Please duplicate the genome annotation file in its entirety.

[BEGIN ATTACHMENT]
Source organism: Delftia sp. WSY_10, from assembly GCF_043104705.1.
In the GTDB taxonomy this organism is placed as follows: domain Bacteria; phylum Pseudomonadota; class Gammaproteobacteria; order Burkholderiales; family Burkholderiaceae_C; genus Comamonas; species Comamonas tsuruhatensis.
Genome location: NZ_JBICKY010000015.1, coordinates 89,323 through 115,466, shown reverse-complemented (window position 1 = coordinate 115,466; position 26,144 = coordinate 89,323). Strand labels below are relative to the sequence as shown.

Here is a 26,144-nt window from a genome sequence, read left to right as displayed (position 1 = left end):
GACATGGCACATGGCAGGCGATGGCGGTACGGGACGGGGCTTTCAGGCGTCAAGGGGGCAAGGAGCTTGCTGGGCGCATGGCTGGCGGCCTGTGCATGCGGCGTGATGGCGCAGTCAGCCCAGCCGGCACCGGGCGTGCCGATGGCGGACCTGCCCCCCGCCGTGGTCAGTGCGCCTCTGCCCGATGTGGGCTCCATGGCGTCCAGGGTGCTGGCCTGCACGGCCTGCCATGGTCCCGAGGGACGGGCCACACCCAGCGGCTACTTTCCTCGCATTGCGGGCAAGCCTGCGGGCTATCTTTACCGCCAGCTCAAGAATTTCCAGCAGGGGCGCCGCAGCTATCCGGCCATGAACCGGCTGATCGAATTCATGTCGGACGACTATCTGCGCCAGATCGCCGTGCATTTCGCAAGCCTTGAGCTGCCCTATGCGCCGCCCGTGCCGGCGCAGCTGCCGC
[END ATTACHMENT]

Source organism: Delftia sp. WSY_10, from assembly GCF_043104705.1.
In the GTDB taxonomy this organism is placed as follows: domain Bacteria; phylum Pseudomonadota; class Gammaproteobacteria; order Burkholderiales; family Burkholderiaceae_C; genus Comamonas; species Comamonas tsuruhatensis.
Genome location: NZ_JBICKY010000015.1, coordinates 89,323 through 115,466, shown reverse-complemented (window position 1 = coordinate 115,466; position 26,144 = coordinate 89,323). Strand labels below are relative to the sequence as shown.

Here is a 26,144-nt window from a genome sequence, read left to right as displayed (position 1 = left end):
GACATGGCACATGGCAGGCGATGGCGGTACGGGACGGGGCTTTCAGGCGTCAAGGGGGCAAGGAGCTTGCTGGGCGCATGGCTGGCGGCCTGTGCATGCGGCGTGATGGCGCAGTCAGCCCAGCCGGCACCGGGCGTGCCGATGGCGGACCTGCCCCCCGCCGTGGTCAGTGCGCCTCTGCCCGATGTGGGCTCCATGGCGTCCAGGGTGCTGGCCTGCACGGCCTGCCATGGTCCCGAGGGACGGGCCACACCCAGCGGCTACTTTCCTCGCATTGCGGGCAAGCCTGCGGGCTATCTTTACCGCCAGCTCAAGAATTTCCAGCAGGGGCGCCGCAGCTATCCGGCCATGAACCGGCTGATCGAATTCATGTCGGACGACTATCTGCGCCAGATCGCCGTGCATTTCGCAAGCCTTGAGCTGCCCTATGCGCCGCCCGTGCCGGCGCAGCTGCCGC